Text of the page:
Economy

Exporters advised to expect new post-Brexit UK tariffs

EXPORTERS have been advised to expect new UK tariffs with the launch of a separate British preferential trade access scheme after it exited the European Union, the UK ambassador-designate said.

The UK’s trade preferences scheme, due next year, will be known as the Developing Countries Trading Scheme. It replaces the EU scheme it had maintained since its formal departure from the European Union.

The Philippines enjoys duty-free entry for more than 6,000 products to the EU under the Generalized Scheme of Preferences plus (GSP+).

“We’re now looking at making improvements to that scheme such as lowering tariffs or simplifying rules of origin requirements,” British Ambassador-Designate to the Philippines Laure Beaufils said at a virtual event last week.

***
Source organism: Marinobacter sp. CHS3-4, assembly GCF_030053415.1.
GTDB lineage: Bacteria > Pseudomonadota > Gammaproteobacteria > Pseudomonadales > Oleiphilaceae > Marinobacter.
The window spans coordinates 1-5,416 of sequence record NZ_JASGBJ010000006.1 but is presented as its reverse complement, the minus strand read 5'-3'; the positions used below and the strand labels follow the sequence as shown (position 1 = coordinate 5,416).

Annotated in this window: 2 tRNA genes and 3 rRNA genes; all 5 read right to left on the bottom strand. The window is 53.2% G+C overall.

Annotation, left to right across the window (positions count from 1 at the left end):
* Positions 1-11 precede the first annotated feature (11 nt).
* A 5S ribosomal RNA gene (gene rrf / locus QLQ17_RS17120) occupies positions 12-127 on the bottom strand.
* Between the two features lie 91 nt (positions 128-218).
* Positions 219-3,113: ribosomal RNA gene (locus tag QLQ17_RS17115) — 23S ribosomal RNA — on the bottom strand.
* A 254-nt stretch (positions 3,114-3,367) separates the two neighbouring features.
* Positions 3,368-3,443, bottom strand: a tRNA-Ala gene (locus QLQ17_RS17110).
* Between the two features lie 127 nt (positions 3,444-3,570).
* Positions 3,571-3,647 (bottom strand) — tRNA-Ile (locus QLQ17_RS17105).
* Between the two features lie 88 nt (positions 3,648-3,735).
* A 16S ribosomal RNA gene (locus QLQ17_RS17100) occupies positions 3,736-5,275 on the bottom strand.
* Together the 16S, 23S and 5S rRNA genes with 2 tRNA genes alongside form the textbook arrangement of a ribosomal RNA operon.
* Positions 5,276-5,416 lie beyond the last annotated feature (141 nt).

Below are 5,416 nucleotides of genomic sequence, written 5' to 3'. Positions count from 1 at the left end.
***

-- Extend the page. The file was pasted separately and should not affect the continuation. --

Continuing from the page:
“We’ll be putting in place our own system in the year to come, which should hopefully support greater trade between our businesses in the UK and the Philippines.”

The Department of Trade and Industry (DTI) recently called on Philippine exporters to participate in public consultations on the new UK scheme, which include discussions on the possible trigger events that could lead to the suspension of preferences and rules of origin requirements.

Ms. Beaufils said that a free trade agreement (FTA) between the UK and the Philippines in the near future is not likely.

“It’s not really a priority right now,” she said. “The priority right now is on thinking about what is going to replace what has been called GSP+, which we rolled over when we left the European Union.”

“And I think that will provide some new opportunities to work differently and deepen our trade relationship.”

She said there is no talk of a bilateral trade agreement because “from the British government perspective, there are only so many such FTAs that we can do at a time” given the long negotiation process.

Philippine exports to the UK are valued at about $450 million a year, led by tuna, desiccated coconut, abaca fiber, spectacle lenses, and semiconductors, the DTI said. — Jenina P. Ibanez

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